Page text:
LAKEWOOD, Wash. — The family of a man shot and killed by Lakewood Police last month just took the first step in the process of filing a wrongful death suit.
The family believes the officer that pulled the trigger should have been removed from the department long before this shooting happened.
On June 6, friends of Said Joquin gathered for a protest in Lakewood calling for justice.
"He wasn't threatening, he wasn't ever rude. I've never seen him in a fight. He knows how to act in situations with the police, so I know he wasn't doing anything wrong," said Lacee Forsythe, Joquin's friend.
Police say that on May 1, Joquin was pulled over for rolling through a stop sign.
Officer Mike Wiley was the one who made the traffic stop. Wiley said he saw a gun on the passenger side of the car and told Joquin to put his hands on his head, but moments later Wiley shot Joquin because he said Joquin started to lower his hands.
Friends and family say that's not what really happened.
"My cousin was actually in the passenger seat and watched the whole thing happen. So, whatever they're trying to report, saying his hands dropped off of his head and all this other stuff, it's a lie. It's a blatant lie," said Keanu Forsythe, Joquin's friends who attended the protest in Lakewood on June 6.
Wiley is on paid administrative leave pending the investigation into Joquin's death. Lakewood police officials said they cannot comment until the case is over.
Joquin's mother filed a tort claim this week against the Lakewood Police Department, Wiley, and Lakewood Police Chief Michael Zaro. That's the first step in the process of filing a wrongful death civil lawsuit. The family must now wait 60 days before filing the wrongful death suit.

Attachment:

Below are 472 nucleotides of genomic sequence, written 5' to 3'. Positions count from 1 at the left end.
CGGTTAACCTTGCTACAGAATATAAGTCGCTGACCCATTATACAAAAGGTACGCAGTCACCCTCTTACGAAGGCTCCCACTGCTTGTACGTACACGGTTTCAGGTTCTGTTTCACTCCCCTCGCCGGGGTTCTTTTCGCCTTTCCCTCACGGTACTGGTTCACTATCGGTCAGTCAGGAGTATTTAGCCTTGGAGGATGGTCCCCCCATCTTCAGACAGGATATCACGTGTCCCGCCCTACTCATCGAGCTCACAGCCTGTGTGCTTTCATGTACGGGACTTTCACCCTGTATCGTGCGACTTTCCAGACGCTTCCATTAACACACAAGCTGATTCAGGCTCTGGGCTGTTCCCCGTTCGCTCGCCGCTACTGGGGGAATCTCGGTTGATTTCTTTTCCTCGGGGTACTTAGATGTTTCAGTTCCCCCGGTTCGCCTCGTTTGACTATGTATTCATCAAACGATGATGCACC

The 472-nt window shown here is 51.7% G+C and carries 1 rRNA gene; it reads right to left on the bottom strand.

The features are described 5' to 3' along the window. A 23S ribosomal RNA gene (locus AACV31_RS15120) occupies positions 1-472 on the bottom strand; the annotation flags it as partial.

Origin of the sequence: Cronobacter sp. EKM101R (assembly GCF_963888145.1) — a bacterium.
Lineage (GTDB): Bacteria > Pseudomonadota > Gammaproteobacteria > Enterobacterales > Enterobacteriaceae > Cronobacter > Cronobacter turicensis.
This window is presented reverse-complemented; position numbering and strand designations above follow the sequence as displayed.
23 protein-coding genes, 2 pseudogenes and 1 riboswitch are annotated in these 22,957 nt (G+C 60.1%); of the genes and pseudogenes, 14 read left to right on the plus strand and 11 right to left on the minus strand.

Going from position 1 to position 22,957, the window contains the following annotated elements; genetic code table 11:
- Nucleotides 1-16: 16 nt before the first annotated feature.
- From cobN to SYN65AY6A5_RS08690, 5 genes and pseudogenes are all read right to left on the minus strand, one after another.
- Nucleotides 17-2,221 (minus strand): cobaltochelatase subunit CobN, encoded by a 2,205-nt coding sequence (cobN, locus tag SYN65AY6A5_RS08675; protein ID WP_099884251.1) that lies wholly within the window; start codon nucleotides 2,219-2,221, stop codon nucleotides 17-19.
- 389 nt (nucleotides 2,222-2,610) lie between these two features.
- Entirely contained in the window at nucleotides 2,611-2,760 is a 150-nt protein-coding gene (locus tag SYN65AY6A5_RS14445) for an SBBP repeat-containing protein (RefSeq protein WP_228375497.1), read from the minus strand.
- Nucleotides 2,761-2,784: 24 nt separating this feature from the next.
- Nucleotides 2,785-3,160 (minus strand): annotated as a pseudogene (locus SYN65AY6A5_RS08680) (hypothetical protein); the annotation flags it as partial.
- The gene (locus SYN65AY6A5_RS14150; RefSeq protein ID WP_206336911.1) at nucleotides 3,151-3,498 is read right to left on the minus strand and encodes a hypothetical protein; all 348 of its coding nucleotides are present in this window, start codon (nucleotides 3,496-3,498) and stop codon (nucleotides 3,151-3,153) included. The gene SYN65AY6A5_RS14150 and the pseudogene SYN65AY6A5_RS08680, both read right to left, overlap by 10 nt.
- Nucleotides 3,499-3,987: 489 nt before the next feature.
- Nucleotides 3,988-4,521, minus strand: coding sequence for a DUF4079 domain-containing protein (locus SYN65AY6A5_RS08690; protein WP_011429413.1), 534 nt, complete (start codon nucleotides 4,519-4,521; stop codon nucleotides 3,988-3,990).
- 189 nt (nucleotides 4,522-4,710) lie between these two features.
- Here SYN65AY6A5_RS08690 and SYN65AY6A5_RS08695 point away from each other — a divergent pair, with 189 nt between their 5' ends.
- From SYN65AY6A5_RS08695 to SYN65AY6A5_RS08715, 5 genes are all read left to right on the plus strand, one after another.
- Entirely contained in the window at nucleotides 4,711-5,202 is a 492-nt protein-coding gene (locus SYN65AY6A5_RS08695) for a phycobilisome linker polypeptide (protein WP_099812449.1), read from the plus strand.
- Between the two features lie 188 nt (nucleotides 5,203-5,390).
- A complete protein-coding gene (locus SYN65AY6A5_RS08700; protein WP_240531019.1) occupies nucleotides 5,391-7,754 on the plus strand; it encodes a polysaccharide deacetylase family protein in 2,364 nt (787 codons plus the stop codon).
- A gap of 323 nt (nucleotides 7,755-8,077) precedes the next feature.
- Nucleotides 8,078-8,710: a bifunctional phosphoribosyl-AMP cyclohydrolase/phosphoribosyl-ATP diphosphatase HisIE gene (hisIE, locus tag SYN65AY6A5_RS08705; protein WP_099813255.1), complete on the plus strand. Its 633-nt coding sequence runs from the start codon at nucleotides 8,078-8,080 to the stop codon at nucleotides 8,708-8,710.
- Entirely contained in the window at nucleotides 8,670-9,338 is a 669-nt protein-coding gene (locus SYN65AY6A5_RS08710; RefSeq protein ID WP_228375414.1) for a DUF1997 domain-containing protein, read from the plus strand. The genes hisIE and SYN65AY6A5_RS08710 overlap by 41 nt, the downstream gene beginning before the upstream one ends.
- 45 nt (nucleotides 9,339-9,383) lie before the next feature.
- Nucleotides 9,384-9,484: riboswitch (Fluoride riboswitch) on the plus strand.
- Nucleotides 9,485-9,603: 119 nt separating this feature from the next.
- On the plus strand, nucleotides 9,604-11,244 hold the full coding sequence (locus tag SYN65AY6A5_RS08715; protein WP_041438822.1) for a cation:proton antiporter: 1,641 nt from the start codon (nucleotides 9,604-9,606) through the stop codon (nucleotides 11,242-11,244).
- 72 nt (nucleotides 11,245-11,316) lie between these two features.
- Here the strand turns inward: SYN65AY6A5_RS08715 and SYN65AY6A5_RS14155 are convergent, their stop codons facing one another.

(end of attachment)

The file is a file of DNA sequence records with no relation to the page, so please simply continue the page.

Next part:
The claim cites another case Wiley was involved in, the 2013 death of Leonard Thomas.
Thomas was shot and killed by police, and in his wrongful death suit it was found Wiley shot the Thomas' family dog. Thomas' family was awarded $15 million in punitive damages, including $1.5 million against Wiley.
Joquin's family's attorney, Jack Connelly said they believe he should have been fired then.
"This officer should not be on the police force," Connelly told KING 5.
Joquin's family hopes the civil case will bring some semblance of justice to the case, according to Connelly, and can be an example for those deciding if Wiley will be charged criminally.
"The family wants justice and to make sure that this isn't going to happen again. It happened once previously in the City of Lakewood didn't do anything to stop it from happening again," Connelly said. "The idea behind punitive damages is, you're telling the City of Lakewood that you have an officer who's being punished and you need to do something the deter his conduct to make sure he doesn't shoot and kill somebody else."